Report: Ohio colleges not good enough at preparing teachers to teach reading

Study comes from Fordham Institute, National Council on Teacher Quality, as issue gets state, national prominence

Ohio needs to improve its teaching programs to better teach young children to read, a recent Fordham Institute report says, as the state continues to focus on third-grade reading as a key marker toward success.

According to the report, only 44% of elementary teachers in Ohio graduated from a school that received an A or B in a recent review completed by Fordham that scored elementary teacher prep programs at Ohio universities.

The report comes as Ohio Gov. Mike DeWine pushes state legislators to require K-12 schools to use specific teaching practices — methods that would incorporate more phonics and skills to learn how to read. The debate comes as the Ohio Statehouse is working to finalize the two-year budget by June 30.

In addition, the state hopes to make improvement with a larger-than-normal set of elementary school students who didn’t sufficiently learn vital reading skills during the pandemic and are now behind.

In the 2021-2022 school year, 59.8% of third-grade students tested proficient in reading, according to state exam results, while in the 2018-2019 school year — the last one before the pandemic — 66.7% of third graders tested proficient in reading.

Students in poverty, or who are Black or Hispanic, were impacted even more according to the data, as were students who do not speak English as their first language.

“Far too many students in Ohio aren’t learning to read,” said Heather Peske, president of the National Council on Teacher Quality, a Fordham program that conducted the study.

The study reviewed 26 Ohio undergraduate and graduate teacher prep programs in elementary-school reading. Miami University and the University of Dayton were included.

Fordham gave A’s to programs that covered five components of reading and did not use contrary practices, but programs were rated poorly that inadequately incorporated reading science into their coursework and may also promote multiple contrary practices, according to Fordham.

Fordham gave the University of Dayton an “A” for its use of phonemic awareness, phonics, fluency, vocabulary, and comprehension in the study. In contrast, Miami University was given an “F.” Wright State and Central State were given B’s.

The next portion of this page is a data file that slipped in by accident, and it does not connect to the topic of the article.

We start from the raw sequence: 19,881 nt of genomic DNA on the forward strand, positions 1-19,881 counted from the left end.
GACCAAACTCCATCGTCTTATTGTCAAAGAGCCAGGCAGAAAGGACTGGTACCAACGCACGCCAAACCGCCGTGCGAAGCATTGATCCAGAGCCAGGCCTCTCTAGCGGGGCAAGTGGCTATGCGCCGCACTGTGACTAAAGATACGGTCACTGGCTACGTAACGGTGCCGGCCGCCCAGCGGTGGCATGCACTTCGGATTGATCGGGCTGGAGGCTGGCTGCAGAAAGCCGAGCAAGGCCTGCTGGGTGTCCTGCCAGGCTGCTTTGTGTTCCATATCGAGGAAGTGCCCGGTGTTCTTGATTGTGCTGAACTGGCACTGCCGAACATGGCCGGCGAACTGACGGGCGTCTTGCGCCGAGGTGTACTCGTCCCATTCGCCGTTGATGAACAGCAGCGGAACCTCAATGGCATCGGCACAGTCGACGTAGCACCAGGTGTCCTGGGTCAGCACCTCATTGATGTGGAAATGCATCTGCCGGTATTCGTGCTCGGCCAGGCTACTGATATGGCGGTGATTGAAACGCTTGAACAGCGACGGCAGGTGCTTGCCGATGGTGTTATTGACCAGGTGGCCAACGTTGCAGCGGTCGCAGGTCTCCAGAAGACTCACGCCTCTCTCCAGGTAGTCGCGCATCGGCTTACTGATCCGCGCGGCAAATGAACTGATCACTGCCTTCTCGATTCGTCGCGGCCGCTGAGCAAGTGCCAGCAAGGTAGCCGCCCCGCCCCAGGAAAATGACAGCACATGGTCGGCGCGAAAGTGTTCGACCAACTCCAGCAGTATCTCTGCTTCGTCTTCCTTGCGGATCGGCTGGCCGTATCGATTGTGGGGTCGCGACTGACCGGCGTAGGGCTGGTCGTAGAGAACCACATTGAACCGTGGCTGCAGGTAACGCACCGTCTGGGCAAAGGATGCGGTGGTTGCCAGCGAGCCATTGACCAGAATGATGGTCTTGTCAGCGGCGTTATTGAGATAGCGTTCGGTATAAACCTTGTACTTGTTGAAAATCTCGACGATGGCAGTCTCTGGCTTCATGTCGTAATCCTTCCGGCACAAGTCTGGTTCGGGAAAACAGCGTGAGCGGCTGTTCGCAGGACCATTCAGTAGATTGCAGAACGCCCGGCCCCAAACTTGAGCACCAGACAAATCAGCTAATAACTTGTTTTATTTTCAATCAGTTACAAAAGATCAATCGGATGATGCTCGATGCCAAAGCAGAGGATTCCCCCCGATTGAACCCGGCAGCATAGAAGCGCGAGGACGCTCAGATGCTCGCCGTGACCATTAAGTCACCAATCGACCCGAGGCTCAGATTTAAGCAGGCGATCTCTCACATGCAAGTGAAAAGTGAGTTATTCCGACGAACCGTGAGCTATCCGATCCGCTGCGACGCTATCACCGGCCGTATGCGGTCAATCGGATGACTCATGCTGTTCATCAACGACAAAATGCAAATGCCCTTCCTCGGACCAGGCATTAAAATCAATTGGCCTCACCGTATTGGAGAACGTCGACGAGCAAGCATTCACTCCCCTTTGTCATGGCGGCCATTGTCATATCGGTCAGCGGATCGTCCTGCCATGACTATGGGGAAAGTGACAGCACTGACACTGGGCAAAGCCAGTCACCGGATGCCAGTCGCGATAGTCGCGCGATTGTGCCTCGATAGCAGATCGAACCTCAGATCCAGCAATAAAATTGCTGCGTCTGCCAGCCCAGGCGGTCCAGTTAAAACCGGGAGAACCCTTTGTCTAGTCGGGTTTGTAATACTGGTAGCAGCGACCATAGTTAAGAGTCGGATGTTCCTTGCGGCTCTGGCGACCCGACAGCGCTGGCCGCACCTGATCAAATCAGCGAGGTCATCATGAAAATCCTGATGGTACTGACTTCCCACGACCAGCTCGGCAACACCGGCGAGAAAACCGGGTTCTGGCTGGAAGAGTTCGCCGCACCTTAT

“The faculty in our reading program are knowledgeable and skilled in preparing our teacher candidates to teach reading according to the most up-to-date and relevant research in the field,” said Mary-Kate Sableski, an associate professor and the reading program coordinator in UD’s Department of Teacher Education.

Miami University did not immediately respond to a request for comment.

The study’s recommendations for improving elementary reading programs included updating teacher standards, changing the way colleges and university programs are reviewed and creating consequences for colleges that do not pass, using the Ohio Department of Education approved materials, and adding support for existing teachers’ continuing education.

Elizabeth Lolli, superintendent of Dayton Public Schools, said at a press conference announcing the report that she has long been an advocate of using the five reading components. She used to quiz teachers in interviews about the five pillars but said eventually word got around and it was clear when a teacher being interviewed didn’t know what they were talking about.

She said the state needs to make sure materials approved do not interfere with the work that teachers are doing.

“It’s time that the state of Ohio embraces the idea and that we support it through the research, the continued research, and continued evaluation of everything that we’re trying to do here,” Lolli said.

Rep. Tom Young, R-Washington Twp., said Ohio trails too many other states when it comes to the intellectual capital of its residents. A key path to fixing that is investing in higher education, and to get to college, you have to learn to read.

“I keep stating this: higher education, the next level of education in Ohio, is a huge economic engine for us,” he said.

Teacher prep program grades

A: Dayton, Findlay, Marietta, Mount St. Joe, Ohio U., Rio Grande, Youngstown State

B: Akron, Bowling Green, Central State, Ohio State (undergrad), Wright State

C: Wilmington

D: Cleveland State (undergrad and grad), Kent State (undergrad), Ohio State (grad), Shawnee State, Toledo (undergrad), Wittenberg

F: Ashland (undergrad and grad), Defiance, Kent State (grad), Miami, Toledo (grad)

Source: National Council on Teacher Quality, Fordham Institute

About the Author